Since early 2010, these questions are being addressed in the collaborative research project "Natural Human-Robot Interaction in Dynamic Environments," (NIFTi). NIFTi is funded by the European Union as part of its 7th Framework Program, and is coordinated by the DFKI Language Technology Lab.
NIFTi is about cooperation between robots and humans in various kinds of urban search- and rescue missions. In NIFTi, a robot connects models of how humans work with what it is supposed to do, and the actual situation in which it and its human team partners find themselves. This provides the basis on which the robot then decides how to behave as a "team player." It tries to act in the right place, time, and manner for the human to be able to optimally lead the joint efforts. Thereby, spoken dialogue between robot and human team players plays an essential role to coordinate efforts and to keep each other informed.
Each year, NIFTi evaluates its systems with several end user organizations, focusing on Urban Search & Rescue. Rescue personnel teams up with NIFTi ground and air robots in order to jointly explore a disaster area and to assess the situation. These cases are based on realistic missions, and are carried out in real-life training areas provided by the end user organizations.
The NIFTi consortium is coordinated by DFKI. It comprises TNO Human Factors, Fraunhofer IAIS, ETH Zürich, BlueBotics SA, Czech Technical University, and the La Sapienza University of Rome. The end user organizations NIFTi cooperates with are the Fire Department of Dortmund (IFR), the Italian National Rescue Services (CNVF), the Swiss Disaster Rapid Relief Command (EiKdo), and RUAG Landsystems.NIFTi project coordinator:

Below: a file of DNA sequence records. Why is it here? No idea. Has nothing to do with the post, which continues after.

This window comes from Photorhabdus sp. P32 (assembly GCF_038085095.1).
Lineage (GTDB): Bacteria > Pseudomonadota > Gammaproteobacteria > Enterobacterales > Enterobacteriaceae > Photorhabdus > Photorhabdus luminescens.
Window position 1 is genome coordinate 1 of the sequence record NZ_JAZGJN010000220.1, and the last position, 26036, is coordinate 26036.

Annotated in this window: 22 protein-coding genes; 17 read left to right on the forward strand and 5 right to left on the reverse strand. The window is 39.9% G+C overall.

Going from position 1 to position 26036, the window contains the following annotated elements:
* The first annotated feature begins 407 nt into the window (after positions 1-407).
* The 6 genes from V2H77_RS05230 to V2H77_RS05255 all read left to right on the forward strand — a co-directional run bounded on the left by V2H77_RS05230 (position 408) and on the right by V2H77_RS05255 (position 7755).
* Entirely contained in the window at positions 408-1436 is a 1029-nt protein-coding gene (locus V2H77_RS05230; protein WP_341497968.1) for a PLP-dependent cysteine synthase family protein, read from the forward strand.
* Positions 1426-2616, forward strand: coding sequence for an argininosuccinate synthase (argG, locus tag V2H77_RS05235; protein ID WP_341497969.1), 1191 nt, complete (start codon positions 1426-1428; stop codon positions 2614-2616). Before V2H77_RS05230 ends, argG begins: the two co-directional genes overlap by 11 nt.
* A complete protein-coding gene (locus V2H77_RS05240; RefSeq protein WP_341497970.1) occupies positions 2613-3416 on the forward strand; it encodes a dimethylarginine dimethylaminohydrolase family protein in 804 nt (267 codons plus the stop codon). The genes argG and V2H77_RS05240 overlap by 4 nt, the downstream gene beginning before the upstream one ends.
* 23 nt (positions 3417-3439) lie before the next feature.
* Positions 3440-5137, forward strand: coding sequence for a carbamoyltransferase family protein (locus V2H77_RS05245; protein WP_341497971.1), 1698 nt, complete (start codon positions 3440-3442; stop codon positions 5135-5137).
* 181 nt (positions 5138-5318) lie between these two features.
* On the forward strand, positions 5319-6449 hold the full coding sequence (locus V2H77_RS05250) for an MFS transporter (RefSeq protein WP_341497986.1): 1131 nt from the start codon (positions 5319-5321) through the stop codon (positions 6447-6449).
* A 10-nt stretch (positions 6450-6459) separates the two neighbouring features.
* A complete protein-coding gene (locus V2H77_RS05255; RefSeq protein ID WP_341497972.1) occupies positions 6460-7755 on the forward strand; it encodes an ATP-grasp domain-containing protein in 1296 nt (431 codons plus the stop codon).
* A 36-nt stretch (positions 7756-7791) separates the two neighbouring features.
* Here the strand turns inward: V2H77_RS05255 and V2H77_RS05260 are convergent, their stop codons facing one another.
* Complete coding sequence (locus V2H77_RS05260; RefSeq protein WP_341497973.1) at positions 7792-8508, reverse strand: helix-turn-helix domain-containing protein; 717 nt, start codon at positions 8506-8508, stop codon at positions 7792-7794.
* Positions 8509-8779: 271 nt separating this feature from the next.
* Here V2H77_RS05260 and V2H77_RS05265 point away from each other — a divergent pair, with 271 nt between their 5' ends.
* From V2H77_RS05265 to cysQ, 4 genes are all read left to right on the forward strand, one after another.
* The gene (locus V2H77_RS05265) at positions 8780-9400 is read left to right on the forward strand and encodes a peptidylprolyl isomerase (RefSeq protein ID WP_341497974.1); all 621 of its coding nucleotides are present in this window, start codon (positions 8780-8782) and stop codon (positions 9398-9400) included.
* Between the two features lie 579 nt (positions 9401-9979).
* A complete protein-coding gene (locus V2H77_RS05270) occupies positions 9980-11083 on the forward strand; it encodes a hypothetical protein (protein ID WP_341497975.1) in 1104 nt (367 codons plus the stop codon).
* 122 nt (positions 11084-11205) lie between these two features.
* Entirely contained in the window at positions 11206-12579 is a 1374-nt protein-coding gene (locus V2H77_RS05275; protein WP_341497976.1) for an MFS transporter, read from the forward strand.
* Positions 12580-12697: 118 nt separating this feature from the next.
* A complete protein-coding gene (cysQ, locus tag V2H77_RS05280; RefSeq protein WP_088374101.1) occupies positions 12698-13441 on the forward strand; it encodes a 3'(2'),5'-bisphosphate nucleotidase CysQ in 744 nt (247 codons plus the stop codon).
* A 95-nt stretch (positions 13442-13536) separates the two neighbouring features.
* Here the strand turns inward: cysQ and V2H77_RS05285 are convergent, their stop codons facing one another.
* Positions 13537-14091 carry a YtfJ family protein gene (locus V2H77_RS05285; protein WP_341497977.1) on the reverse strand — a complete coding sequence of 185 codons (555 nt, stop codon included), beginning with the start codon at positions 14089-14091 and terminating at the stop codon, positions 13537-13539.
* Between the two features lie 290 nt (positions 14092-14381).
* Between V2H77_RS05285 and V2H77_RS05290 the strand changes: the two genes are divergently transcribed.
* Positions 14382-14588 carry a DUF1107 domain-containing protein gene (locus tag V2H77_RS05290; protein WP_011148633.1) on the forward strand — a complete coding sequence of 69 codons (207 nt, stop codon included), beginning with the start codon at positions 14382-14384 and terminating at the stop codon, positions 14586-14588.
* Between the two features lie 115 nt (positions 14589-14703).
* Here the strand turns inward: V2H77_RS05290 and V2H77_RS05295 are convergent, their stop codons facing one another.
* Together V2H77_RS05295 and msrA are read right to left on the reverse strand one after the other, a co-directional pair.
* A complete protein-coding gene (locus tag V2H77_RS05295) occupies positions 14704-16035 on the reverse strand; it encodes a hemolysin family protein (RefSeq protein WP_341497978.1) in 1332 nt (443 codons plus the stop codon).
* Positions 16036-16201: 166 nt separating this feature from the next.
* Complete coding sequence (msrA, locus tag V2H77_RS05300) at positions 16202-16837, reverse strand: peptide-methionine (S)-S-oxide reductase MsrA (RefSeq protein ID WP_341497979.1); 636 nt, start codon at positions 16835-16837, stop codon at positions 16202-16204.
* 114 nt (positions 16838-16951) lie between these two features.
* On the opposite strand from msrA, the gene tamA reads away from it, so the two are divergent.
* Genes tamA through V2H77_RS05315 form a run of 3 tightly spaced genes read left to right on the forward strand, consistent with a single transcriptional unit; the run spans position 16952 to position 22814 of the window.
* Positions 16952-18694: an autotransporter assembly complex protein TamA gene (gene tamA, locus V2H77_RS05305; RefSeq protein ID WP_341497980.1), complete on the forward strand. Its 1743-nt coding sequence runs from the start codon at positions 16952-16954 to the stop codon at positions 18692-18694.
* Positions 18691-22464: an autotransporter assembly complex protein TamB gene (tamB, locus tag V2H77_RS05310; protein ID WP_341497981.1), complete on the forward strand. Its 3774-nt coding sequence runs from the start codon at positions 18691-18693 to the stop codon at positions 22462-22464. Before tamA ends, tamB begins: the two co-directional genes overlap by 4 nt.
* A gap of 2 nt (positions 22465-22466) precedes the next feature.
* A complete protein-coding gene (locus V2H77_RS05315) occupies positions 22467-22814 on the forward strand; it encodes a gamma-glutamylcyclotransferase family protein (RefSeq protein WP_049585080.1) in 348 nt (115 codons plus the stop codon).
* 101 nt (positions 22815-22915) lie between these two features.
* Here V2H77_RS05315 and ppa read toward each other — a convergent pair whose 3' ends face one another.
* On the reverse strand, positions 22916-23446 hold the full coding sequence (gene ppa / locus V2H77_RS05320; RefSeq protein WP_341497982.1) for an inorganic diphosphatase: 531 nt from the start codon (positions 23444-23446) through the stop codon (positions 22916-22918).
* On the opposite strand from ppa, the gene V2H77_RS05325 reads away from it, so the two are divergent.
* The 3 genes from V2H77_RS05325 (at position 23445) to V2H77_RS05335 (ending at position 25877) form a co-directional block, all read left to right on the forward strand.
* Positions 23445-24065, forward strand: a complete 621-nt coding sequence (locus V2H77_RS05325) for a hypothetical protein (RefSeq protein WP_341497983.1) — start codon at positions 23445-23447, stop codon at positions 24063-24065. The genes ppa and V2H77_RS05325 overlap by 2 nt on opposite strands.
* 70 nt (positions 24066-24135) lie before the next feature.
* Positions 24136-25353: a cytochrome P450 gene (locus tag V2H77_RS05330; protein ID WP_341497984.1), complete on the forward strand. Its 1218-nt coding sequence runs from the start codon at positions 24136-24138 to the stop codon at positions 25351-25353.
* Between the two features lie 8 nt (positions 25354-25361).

Reinhard Karger | idw
A big nano boost for solar cells
18.01.2017 | Kyoto University and Osaka Gas effort doubles current efficiencies
Multiregional brain on a chip
16.01.2017 | Harvard John A. Paulson School of Engineering and Applied Sciences
An important step towards a completely new experimental access to quantum physics has been made at University of Konstanz. The team of scientists headed by...
Yersiniae cause severe intestinal infections. Studies using Yersinia pseudotuberculosis as a model organism aim to elucidate the infection mechanisms of these...
Researchers from the University of Hamburg in Germany, in collaboration with colleagues from the University of Aarhus in Denmark, have synthesized a new superconducting material by growing a few layers of an antiferromagnetic transition-metal chalcogenide on a bismuth-based topological insulator, both being non-superconducting materials.
While superconductivity and magnetism are generally believed to be mutually exclusive, surprisingly, in this new material, superconducting correlations...
Laser-driving of semimetals allows creating novel quasiparticle states within condensed matter systems and switching between different states on ultrafast time scales
Studying properties of fundamental particles in condensed matter systems is a promising approach to quantum field theory. Quasiparticles offer the opportunity...
Among the general public, solar thermal energy is currently associated with dark blue, rectangular collectors on building roofs. Technologies are needed for aesthetically high quality architecture which offer the architect more room for manoeuvre when it comes to low- and plus-energy buildings. With the “ArKol” project, researchers at Fraunhofer ISE together with partners are currently developing two façade collectors for solar thermal energy generation, which permit a high degree of design flexibility: a strip collector for opaque façade sections and a solar thermal blind for transparent sections. The current state of the two developments will be presented at the BAU 2017 trade fair.
As part of the “ArKol – development of architecturally highly integrated façade collectors with heat pipes” project, Fraunhofer ISE together with its partners...
19.01.2017 | Event News
10.01.2017 | Event News
09.01.2017 | Event News
20.01.2017 | Awards Funding
20.01.2017 | Materials Sciences
20.01.2017 | Life Sciences